We offer supervision in all areas of postcolonial literature, and have particular strengths in African American and Chicana writing, black British writing, Canadian literature, Indian subcontinental and diasporic writing, New Zealand literature, and Pacific literature.
The research of staff has made valuable contributions to the areas of literature and philosophy, modernism/postmodernism, medieval and early modern literature, history of the book, romanticism, transatlantic studies and performance studies.
English Literature houses the Centre for the History of the Book and is one of the UK's leading forces in this area. It works closely with the Institute for Advanced Studies in the Humanities and with the National Library of Scotland. The latter's recently acquired Murray Archive is crucial for studies in Romanticism, Book History, Bibliography and Archive Studies.
The course includes a 15,000-word dissertation, completed under the supervision of one or more of the course tutors. Students will undertake a seminar based programme of research methods training in core research skills and subject specific methodologies. They will also take two option courses covering areas of postcolonial literature and culture related to their chosen fields, each consisting of a weekly two-hour seminar, and will write two extended essays in relation to these courses.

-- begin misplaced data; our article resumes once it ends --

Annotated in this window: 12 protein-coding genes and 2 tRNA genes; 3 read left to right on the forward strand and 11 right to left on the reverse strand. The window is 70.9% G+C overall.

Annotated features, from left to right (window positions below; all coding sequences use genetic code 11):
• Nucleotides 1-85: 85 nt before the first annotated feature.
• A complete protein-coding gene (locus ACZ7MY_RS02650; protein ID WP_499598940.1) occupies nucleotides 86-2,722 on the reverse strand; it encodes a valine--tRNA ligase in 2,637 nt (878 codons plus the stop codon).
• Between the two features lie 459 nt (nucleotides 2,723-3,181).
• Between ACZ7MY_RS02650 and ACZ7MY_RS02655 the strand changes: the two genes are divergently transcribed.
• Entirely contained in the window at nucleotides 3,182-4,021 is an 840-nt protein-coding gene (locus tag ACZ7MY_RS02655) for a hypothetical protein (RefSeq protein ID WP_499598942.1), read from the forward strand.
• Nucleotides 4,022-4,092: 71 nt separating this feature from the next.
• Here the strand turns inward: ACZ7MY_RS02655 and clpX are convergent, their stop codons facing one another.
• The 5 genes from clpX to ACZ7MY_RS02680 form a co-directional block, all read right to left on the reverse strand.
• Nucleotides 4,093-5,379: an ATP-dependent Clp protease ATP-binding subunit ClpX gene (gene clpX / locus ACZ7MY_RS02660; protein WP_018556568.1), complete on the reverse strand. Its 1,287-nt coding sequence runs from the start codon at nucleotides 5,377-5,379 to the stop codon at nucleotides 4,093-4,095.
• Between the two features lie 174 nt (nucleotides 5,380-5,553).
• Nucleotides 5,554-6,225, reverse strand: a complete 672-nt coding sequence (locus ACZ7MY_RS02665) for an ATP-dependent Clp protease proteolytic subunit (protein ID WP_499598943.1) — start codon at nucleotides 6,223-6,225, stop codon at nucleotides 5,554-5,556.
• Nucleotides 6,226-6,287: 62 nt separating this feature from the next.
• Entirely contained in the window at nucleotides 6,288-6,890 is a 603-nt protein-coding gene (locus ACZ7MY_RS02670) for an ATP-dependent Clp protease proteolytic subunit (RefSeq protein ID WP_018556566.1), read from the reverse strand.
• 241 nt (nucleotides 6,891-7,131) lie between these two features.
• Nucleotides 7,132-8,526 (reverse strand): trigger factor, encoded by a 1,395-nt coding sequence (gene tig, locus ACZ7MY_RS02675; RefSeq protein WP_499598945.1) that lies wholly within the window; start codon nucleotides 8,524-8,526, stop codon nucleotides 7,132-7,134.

The academic staff you will be working with are all active researchers or authors, many of them prize winners and leading scholars in their fields. As well as benefiting from their expert supervision, you will undertake a seminar-based programme of training in core research skills and subject-specific methodologies. You will also have the opportunity to develop other transferable skills through the University’s Institute for Academic Development
We encourage you to share your research and learn from the work of others through a vibrant programme of Work-in-Progress seminars, reading groups, visiting speakers and conferences.
Our postgraduate journal, Forum, is a valuable conduit for research findings, and provides an opportunity for editorial experience.
On hand are all the amenities you would expect, such as computing facilities, study areas and a common room and kitchen. Our location gives you easy access to the University’s general facilities, such as the Main Library and our collections, as well as to the National Museum, National Library and National Galleries of Scotland at the heart of the city.
In addition to the impressive range of resources available at the University’s Main Library (more than two million printed volumes and generous online resources) and the nearby National Library of Scotland, we host a number of collections of rare and valuable archival materials, all of which will be readily available to you as a postgraduate student.
Among the literary treasures are the libraries of William Drummond, Lewis Grassic Gibbon, Hugh MacDiarmid, Adam Smith, Dugald Stewart and Norman MacCaig, plus the WH Auden collection, the Corson Collection of works by and about Sir Walter Scott and the Ramage collection of poetry pamphlets.
Our cultural collections are highly regarded and include a truly exceptional collection of early Shakespeare quartos and other early modern printed plays, and world-class manuscript and archival collections.